Fee hike to pay for Oak Harbor Marina dredging

Arne Nielsen, a sailboat owner in Oak Harbor Marina, looks over side at the bottom. The Oak Harbor City Council has agreed to seek bids to dredge portions of the marina. The project would be paid for with revenues from increased moorage fees.  - Justin Burnett / Whidbey News-Times
Arne Nielsen, a sailboat owner in Oak Harbor Marina, looks over side at the bottom. The Oak Harbor City Council has agreed to seek bids to dredge portions of the marina. The project would be paid for with revenues from increased moorage fees.
— image credit: Justin Burnett / Whidbey News-Times

People with boats in Oak Harbor Marina could begin seeing a significant increase in their moorage rates.

At its July 6 meeting, the Oak Harbor City Council agreed to put out a call for bids for companies interested in dredging portions of the marina. If a bid is awarded the city will likely take out a 20-year bond to pay for the project, which is expected to cost at least $1.51 million. The bond would be funded from marina-generated revenue, namely that of increased moorage fees.

The council just approved a rate increase this past December, and the prospect of another rate hike so soon is not popular with some boat owners. It’s a matter of poor timing and the economy, said John Encinas, an Oak Harbor resident and the owner of a 16-foot power boat.

“If they had done this three years ago, nobody would have said anything,” he said.

There is no question the marina needs to be dredged, but the city should have been raising the money for the project over the past 10 years, he said. Hitting people with large rate increases over a short period of time during a recession puts a lot of financial pressure on boat owners.

But other boat owners, such as Arne Nielsen, the owner of a 25-foot sailboat on “A” dock, support the project even it means higher prices. His boat is often stuck in the mud due to the combination of low tides and extreme silt buildup.

“It will be worth it even with the increased rates,” Nielsen said.

Dredging is part of the marina’s five-year redevelopment plan, a document adopted in 2006 that called for a total of $19.2 million in improvements. According to Harbormaster Mack Funk, the document was well thought out but the exceptional cost made it unrealistic to do all at once.

“It’s a great plan but it’s a show-stopper,” Funk said.

To make the project more financially manageable, it’s been broken into phases. The first was completed earlier this year with the installation of a new gangway, concrete docks, and electrical and utility improvements.

It cost about $728,912 and was funded from the marina’s cash reserve. The council’s December rate hike, which called to raise rates 5 percent annually over the next three years, was designed to supplement that fund and help pay for later phases, such as the replacement of floats or the removal of the sunken barges on the southern end of the marina.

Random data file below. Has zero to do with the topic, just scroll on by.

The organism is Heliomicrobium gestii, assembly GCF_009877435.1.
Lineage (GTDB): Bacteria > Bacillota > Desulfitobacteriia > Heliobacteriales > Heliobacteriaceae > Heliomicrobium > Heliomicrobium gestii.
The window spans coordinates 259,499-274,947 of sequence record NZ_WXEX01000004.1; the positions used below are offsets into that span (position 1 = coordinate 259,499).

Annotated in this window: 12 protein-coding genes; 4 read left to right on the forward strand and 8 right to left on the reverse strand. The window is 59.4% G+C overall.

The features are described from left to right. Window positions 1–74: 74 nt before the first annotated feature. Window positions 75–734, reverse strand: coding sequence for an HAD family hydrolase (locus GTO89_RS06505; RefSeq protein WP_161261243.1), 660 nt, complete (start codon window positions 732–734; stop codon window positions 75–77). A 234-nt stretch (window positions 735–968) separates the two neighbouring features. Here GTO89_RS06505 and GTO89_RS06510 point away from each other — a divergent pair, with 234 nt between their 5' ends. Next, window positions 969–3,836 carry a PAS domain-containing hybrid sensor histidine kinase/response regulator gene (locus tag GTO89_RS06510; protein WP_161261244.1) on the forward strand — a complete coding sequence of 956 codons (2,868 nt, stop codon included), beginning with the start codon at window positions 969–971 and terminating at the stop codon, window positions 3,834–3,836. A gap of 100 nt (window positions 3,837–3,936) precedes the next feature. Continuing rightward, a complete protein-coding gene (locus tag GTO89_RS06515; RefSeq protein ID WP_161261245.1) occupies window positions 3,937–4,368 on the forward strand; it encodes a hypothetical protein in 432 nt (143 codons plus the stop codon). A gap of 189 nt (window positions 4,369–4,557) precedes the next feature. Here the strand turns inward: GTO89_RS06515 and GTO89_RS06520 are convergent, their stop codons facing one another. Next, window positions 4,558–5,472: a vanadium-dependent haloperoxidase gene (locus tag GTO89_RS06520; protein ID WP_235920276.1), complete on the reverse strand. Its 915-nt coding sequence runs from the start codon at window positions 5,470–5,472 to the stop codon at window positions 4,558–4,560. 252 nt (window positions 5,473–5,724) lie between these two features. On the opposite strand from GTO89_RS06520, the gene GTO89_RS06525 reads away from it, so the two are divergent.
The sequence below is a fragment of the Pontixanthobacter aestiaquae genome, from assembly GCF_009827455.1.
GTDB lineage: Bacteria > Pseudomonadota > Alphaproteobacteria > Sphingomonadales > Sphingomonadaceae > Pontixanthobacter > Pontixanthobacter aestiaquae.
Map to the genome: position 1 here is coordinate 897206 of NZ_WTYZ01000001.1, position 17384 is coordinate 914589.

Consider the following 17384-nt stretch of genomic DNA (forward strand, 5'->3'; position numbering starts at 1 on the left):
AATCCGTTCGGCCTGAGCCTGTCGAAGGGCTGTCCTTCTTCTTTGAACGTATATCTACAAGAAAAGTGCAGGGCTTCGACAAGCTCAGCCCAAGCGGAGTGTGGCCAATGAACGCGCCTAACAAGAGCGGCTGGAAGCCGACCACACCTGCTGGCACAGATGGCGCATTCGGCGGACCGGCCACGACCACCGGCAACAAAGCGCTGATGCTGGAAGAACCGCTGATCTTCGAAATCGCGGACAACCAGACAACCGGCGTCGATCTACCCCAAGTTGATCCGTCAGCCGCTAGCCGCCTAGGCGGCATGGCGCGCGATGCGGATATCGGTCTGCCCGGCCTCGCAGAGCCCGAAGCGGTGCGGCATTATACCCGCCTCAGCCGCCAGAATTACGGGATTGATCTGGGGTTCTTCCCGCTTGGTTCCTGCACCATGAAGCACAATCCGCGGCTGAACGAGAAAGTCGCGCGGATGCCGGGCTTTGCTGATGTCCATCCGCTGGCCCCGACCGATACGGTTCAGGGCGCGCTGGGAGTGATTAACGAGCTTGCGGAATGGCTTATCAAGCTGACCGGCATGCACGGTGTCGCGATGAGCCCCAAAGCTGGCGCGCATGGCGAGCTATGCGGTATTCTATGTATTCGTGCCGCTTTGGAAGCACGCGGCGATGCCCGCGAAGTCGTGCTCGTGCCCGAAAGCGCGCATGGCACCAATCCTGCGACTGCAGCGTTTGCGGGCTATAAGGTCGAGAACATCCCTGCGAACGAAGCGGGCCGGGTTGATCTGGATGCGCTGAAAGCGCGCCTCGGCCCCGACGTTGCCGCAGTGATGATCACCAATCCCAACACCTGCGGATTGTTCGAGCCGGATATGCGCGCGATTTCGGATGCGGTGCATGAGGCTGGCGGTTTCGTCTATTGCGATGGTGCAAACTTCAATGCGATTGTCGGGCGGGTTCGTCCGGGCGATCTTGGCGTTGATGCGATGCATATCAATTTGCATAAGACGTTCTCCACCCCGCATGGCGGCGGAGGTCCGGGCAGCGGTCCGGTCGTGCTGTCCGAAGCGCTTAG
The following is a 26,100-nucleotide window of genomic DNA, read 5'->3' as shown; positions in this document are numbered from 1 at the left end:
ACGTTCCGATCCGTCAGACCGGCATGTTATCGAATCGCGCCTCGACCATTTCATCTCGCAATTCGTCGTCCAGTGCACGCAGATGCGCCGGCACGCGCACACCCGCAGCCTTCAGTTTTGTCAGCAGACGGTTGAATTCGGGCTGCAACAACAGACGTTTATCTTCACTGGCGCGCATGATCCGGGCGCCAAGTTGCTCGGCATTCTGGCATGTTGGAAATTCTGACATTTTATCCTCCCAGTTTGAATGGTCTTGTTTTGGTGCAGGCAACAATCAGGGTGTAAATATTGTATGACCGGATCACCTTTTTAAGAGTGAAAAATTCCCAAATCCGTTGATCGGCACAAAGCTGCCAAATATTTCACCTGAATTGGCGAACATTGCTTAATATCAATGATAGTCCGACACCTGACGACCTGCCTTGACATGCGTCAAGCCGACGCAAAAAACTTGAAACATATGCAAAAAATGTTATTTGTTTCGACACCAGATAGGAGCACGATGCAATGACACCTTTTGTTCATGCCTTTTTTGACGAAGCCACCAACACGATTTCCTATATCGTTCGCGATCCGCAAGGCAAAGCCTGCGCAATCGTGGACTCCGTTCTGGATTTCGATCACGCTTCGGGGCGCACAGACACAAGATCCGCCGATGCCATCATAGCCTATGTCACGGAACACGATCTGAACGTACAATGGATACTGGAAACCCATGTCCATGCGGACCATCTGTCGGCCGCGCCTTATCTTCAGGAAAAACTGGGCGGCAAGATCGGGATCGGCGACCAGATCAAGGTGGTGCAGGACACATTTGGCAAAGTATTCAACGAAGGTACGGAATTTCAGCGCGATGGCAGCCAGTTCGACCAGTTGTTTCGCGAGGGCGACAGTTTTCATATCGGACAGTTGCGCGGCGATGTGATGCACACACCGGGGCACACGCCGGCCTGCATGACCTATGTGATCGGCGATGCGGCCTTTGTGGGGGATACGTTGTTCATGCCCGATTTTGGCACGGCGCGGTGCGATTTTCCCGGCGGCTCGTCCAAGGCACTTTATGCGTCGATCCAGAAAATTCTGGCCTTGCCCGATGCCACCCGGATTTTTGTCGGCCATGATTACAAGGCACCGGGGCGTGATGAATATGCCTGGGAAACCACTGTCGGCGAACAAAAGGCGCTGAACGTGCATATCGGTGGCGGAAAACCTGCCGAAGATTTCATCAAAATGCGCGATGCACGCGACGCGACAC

It’s still too early to know just how much rates will increase to pay for phase two, however, as the scope of the project has yet to be determined.

The council did discuss dredging the entire marina at an estimated cost of about $4 million, but decided instead to seek bids for dredging only specific areas. They include all of “A” and “F” dock, and undetermined areas around “B,” “C,” “D,” and “E” docks.

Any rate increases, which will require the council’s OK, will depend on the bid amount received.

According to a report released by Reid Middleton, the Everett-based engineering firm the council hired at a cost of $145,322 to plan phase two, the council would need to raise rates by $1.16 a foot to pay for dredging just “A” and “F” docks. To dredge the entire marina, rates would need to increase by $2.89 a foot, the report said.

Addressing the council Tuesday evening, City Administrator Paul Schmidt said a rate hike of that magnitude would likely hurt the marina’s financial solvency as it would result in the loss of customers. Some may go to neighboring marinas, such as those in Cornet Bay and Anacortes, while others may choose to keep their boats at home, he said.

“There is always the concern that if we have rates that are intolerable to a certain number of customers our occupancy rate goes down,” Schmidt said.

That would put the marina in a downward spiral as it would have to increase rates again to pay for the loss of revenue, he said.

However, Schmidt recommended that the council seek bids for “A” and “F” docks. Silt buildup is so extreme that some floats are beginning to take damage from hitting the bottom on low tides. There is also a time element involved, as the city’s dredging permit with the Army Corps of Engineers is set to expire Oct. 31.

City Council members Beth Munns, Jim Campbell, Danny Paggao, Rick Almberg, Bob Severns voted to seek bids for dredging “A,” “F,” and portions of the remaining docks based on the unit price of material removed while Scott Dudley voted against. Dudley supported the motion but wanted to also seek a second bid for the entire marina.

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